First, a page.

"The Induction", first published in A Myrrour for Magistrates (1563), edited by William Baldwin et al.; cited here from Mirror for Magistrates (1815), edited by Joseph Haslewood, Vol. 2, Part 1 ; the page-numbers also refer to this edition.
The wrathfull winter proching on apace, With blustering blasts had all ybarde the treene, And olde Saturnus, with his frosty face With chilling cold had pearst the tender greene.
Line 1, p. 309
And sorrowing I to see the sommer flowers, The lively greene, the lusty lease, forlorne, The sturdy trees so shattred with the showers, The fieldes so fade, that florisht so beforne: It taught mee well, all earthly things be borne To dye the death: for nought long time may last: The sommer's beauty yeeldes to winter's blast.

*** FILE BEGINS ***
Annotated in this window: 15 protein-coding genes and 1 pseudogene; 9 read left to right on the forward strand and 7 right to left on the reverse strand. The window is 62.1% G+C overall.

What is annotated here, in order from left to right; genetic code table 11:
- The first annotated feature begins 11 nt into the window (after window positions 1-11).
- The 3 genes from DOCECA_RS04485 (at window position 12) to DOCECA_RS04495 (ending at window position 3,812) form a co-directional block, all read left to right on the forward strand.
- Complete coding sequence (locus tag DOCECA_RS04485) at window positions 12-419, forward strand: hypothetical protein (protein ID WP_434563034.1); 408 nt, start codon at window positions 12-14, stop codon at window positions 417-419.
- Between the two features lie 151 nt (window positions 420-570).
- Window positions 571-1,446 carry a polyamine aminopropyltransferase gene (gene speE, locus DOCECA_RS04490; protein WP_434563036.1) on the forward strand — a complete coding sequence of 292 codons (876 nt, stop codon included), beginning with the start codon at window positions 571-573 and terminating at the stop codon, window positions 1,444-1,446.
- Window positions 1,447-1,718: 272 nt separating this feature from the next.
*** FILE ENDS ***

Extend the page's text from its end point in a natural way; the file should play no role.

Line 50, p. 311
His drinke, the running streame, his cup, the bare Of his palme cloasde, his bed, the hard cold ground: To this poore life was Misery ybound.
Line 264, p. 320
Crookebackt hee was, toothshaken, and blere eyed, Went on three feete, and somtyme, crept on fowre, With olde lame boanes, that ratled by his syde, His scalpe all pild, and hee with eld forlore: His withred fist still knocking at Death's dore, Fumbling, and driveling, as hee drawes his breath, For briefe, the shape and messenger of Death.